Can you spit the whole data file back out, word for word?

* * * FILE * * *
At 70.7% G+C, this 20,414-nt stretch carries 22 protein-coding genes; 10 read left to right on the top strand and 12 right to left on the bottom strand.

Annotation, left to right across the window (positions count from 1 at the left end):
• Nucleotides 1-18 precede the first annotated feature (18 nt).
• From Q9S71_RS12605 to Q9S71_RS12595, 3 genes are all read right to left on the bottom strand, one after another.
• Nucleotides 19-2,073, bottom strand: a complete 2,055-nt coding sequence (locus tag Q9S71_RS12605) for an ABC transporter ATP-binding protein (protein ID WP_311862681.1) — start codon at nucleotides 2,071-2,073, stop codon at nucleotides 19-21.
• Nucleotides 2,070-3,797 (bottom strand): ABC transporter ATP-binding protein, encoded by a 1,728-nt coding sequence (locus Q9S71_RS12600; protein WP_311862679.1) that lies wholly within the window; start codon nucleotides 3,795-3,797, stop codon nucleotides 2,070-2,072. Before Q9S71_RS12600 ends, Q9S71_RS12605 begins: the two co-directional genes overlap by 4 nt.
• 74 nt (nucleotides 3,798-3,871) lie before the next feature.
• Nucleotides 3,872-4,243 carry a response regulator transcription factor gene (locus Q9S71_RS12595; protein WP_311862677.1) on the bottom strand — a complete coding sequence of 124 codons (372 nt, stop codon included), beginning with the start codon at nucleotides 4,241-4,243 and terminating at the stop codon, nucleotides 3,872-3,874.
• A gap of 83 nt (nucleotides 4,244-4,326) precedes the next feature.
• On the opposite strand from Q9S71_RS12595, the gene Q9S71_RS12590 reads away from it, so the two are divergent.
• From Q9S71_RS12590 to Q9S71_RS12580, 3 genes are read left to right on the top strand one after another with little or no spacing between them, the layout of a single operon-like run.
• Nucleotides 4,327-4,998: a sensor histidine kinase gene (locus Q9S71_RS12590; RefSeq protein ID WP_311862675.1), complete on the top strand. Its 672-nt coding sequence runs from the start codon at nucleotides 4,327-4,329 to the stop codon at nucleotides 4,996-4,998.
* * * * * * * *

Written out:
At 70.7% G+C, this 20,414-nt stretch carries 22 protein-coding genes; 10 read left to right on the top strand and 12 right to left on the bottom strand.

Annotation, left to right across the window (positions count from 1 at the left end):
• Nucleotides 1-18 precede the first annotated feature (18 nt).
• From Q9S71_RS12605 to Q9S71_RS12595, 3 genes are all read right to left on the bottom strand, one after another.
• Nucleotides 19-2,073, bottom strand: a complete 2,055-nt coding sequence (locus tag Q9S71_RS12605) for an ABC transporter ATP-binding protein (protein ID WP_311862681.1) — start codon at nucleotides 2,071-2,073, stop codon at nucleotides 19-21.
• Nucleotides 2,070-3,797 (bottom strand): ABC transporter ATP-binding protein, encoded by a 1,728-nt coding sequence (locus Q9S71_RS12600; protein WP_311862679.1) that lies wholly within the window; start codon nucleotides 3,795-3,797, stop codon nucleotides 2,070-2,072. Before Q9S71_RS12600 ends, Q9S71_RS12605 begins: the two co-directional genes overlap by 4 nt.
• 74 nt (nucleotides 3,798-3,871) lie before the next feature.
• Nucleotides 3,872-4,243 carry a response regulator transcription factor gene (locus Q9S71_RS12595; protein WP_311862677.1) on the bottom strand — a complete coding sequence of 124 codons (372 nt, stop codon included), beginning with the start codon at nucleotides 4,241-4,243 and terminating at the stop codon, nucleotides 3,872-3,874.
• A gap of 83 nt (nucleotides 4,244-4,326) precedes the next feature.
• On the opposite strand from Q9S71_RS12595, the gene Q9S71_RS12590 reads away from it, so the two are divergent.
• From Q9S71_RS12590 to Q9S71_RS12580, 3 genes are read left to right on the top strand one after another with little or no spacing between them, the layout of a single operon-like run.
• Nucleotides 4,327-4,998: a sensor histidine kinase gene (locus Q9S71_RS12590; RefSeq protein ID WP_311862675.1), complete on the top strand. Its 672-nt coding sequence runs from the start codon at nucleotides 4,327-4,329 to the stop codon at nucleotides 4,996-4,998.